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ADVERTISEMENT.

With the exception of a few small Pieces, and the “ Excursion,” the present Edition contains the whole of the published Poems of the Author; namely, the Evening Walk, Descriptive Sketches, 1793: Lyrical Ballads, 1798 and 1790: Poems, in Two Volumes, 1807: Additional Pieces, and the White Doe of Rylstone, 1815: Thanksgiving Ode, &c. 1816: The Tale of Peter Bell, and the Waggoner, 1819: and the River Duddon, &c. 1820. A few Sonnets are now first published.

London, July 8. 1820.

PREFACE. *

The observations prefixed to that portion of these Volumes, which was published many years ago, under the title of “ Lyrical Ballads," have so little of a special application to the greater part of the present enlarged and diversified collection, that they could not with propriety stand as an Introduction to it. Not deeming it, however, expedient to suppress that expo- , sition, slight and imperfect as it is, of the feelings which had determined the choice of the subjects, and the principles which had regulated the composition of those Pieces, I have transferred it to the end of the second Volume, to be attended to, or not, at the pleasure of the Reader. +

* To the Edition published in 1815, in Two Octavo Volumes. + Now placed at the end of Volume IV.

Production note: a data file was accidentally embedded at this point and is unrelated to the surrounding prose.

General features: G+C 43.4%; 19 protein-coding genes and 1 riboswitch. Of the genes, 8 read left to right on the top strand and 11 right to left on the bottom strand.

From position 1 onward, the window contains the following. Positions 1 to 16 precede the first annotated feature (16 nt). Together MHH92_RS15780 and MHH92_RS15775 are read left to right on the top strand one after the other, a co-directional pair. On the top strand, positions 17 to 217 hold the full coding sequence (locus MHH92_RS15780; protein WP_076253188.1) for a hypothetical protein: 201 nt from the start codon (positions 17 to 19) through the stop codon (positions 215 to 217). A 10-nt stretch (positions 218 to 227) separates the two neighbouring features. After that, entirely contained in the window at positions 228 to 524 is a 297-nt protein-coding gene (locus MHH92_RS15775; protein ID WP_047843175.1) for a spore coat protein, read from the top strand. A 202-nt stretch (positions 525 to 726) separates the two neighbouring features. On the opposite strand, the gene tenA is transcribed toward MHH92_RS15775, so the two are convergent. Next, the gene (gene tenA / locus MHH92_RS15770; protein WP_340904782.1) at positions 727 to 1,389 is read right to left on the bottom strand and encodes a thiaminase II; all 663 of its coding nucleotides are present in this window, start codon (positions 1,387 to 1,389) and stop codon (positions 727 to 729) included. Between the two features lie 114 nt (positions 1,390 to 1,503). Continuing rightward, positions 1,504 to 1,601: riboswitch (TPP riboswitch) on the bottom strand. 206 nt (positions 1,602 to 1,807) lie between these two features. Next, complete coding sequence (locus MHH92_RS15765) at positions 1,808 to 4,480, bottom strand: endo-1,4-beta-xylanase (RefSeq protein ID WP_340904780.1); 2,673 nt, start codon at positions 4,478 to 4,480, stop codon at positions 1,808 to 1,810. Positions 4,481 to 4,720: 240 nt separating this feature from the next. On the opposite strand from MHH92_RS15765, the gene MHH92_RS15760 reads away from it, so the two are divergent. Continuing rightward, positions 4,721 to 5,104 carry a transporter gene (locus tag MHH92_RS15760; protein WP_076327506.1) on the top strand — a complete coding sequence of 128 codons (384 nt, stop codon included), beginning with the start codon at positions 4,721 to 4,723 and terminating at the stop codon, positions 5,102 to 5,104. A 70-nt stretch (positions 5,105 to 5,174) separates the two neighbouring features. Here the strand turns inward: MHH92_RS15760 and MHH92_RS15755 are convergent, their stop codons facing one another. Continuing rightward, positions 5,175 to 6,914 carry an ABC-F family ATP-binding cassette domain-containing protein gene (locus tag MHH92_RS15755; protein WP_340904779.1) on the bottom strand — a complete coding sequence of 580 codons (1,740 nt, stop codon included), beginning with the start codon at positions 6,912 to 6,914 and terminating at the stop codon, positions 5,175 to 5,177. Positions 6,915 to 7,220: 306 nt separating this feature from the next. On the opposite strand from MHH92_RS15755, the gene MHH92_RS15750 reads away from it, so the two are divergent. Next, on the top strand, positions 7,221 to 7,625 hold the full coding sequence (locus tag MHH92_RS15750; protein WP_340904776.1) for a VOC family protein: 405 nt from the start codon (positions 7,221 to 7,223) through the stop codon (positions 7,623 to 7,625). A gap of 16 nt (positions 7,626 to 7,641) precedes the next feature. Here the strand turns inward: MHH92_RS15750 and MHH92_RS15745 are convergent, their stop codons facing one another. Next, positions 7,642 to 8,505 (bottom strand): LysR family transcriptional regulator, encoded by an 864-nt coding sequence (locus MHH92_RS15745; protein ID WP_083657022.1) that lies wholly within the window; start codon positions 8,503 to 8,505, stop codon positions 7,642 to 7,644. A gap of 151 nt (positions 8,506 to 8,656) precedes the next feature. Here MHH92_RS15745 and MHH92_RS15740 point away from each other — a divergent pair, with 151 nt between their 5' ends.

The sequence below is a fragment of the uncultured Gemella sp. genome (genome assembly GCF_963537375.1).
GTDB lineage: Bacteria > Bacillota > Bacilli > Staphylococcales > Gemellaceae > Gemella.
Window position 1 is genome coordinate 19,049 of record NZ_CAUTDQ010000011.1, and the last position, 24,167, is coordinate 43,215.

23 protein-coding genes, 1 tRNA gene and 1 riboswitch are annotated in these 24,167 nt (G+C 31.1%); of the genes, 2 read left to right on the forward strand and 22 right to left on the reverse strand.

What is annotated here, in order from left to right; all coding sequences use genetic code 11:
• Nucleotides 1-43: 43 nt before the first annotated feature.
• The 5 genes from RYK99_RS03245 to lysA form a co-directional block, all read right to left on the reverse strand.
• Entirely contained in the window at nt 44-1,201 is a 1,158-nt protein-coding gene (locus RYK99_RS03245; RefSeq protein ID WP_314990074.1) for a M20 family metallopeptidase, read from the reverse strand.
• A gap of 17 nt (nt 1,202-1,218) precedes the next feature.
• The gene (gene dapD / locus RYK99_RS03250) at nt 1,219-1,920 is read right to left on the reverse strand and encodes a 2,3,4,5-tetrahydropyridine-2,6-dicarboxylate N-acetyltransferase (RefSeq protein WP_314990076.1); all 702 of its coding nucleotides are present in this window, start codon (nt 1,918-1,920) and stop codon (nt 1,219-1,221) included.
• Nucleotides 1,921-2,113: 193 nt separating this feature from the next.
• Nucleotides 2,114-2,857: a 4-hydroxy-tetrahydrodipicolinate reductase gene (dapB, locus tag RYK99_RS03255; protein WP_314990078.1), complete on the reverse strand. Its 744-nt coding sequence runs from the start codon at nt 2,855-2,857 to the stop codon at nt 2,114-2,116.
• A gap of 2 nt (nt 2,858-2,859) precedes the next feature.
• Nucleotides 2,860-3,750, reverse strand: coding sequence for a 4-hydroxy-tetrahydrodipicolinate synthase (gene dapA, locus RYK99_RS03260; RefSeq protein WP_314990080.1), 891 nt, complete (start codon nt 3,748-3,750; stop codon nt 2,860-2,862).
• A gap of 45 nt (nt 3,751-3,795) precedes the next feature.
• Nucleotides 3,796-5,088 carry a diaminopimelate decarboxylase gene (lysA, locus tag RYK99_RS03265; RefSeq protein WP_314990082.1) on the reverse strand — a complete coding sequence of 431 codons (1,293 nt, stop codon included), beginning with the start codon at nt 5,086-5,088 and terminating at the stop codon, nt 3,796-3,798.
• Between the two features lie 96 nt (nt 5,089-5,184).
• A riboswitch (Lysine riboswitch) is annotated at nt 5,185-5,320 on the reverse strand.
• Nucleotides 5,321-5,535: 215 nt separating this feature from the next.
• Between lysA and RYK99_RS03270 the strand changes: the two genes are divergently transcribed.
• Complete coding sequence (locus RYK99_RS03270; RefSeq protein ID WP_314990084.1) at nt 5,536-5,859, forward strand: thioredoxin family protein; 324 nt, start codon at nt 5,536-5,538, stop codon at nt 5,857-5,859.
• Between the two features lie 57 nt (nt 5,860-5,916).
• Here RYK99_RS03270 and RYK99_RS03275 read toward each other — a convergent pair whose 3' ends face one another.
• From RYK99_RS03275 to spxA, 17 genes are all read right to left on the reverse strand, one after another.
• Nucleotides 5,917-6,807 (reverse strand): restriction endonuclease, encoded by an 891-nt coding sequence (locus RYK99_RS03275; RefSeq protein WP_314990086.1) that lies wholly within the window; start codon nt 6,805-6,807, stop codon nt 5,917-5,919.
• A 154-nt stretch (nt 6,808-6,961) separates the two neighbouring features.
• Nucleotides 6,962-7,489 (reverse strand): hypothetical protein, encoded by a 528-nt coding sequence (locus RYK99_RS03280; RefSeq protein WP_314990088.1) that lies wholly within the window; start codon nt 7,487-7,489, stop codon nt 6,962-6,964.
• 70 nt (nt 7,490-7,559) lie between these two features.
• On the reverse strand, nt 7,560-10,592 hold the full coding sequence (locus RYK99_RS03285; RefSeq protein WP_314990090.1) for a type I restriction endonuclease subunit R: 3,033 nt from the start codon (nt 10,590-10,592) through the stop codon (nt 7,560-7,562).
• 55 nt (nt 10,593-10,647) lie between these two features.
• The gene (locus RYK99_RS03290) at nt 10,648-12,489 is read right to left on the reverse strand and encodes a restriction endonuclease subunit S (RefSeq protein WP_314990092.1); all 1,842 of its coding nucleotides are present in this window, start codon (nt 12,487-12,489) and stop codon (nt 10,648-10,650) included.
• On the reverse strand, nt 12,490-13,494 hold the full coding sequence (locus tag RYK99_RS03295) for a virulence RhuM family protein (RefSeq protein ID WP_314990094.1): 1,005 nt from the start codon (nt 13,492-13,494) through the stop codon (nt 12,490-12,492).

In the Preface to that part of “ The Recluse,” lately published under the title of “ The Excursion," I have alluded to a meditated arrangement of my minor Poems, which should assist the attentive Reader in perceiving their connection with each other, and also their subordination to that Work. I shall here say a few words explanatory of this arrangement, as carried into effect in the present Volumes.

The powers requisite for the production of poetry are, first, those of observation and description, i. e. the ability to observe with accuracy things as they are in themselves, and with fidelity to describe them, unmodified by any passion or feeling existing in the mind of the Describer: whether the things depicted be actually present to the senses, or have a place only in the memory. This power, though indispensable to a Poet, is one which he employs only in submission to necessity, and never for a continuance of time: as its exercise supposes all the higher qualities of the mind to be passive, and in a

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